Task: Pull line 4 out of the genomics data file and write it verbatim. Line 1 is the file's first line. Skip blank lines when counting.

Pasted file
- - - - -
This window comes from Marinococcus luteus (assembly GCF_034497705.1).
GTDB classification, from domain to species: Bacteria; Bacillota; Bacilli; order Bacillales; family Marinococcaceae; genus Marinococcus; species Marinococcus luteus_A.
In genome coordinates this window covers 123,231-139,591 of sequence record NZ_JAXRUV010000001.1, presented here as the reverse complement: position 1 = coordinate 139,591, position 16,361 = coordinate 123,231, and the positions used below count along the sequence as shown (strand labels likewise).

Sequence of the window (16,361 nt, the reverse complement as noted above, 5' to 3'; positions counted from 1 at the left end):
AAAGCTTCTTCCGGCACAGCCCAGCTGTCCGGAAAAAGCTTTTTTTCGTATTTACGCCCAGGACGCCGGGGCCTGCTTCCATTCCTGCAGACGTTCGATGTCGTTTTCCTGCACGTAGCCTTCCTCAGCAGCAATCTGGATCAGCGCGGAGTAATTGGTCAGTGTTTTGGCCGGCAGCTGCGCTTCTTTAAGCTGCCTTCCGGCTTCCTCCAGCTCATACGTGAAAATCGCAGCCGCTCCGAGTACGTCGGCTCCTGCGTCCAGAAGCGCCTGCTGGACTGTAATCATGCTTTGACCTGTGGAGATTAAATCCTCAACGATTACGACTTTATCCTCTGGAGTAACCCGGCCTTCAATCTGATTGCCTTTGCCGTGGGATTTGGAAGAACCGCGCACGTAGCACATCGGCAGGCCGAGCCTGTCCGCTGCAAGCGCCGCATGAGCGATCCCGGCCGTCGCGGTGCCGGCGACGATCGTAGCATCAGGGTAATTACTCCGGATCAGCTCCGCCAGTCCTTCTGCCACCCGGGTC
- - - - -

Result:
Sequence of the window (16,361 nt, the reverse complement as noted above, 5' to 3'; positions counted from 1 at the left end):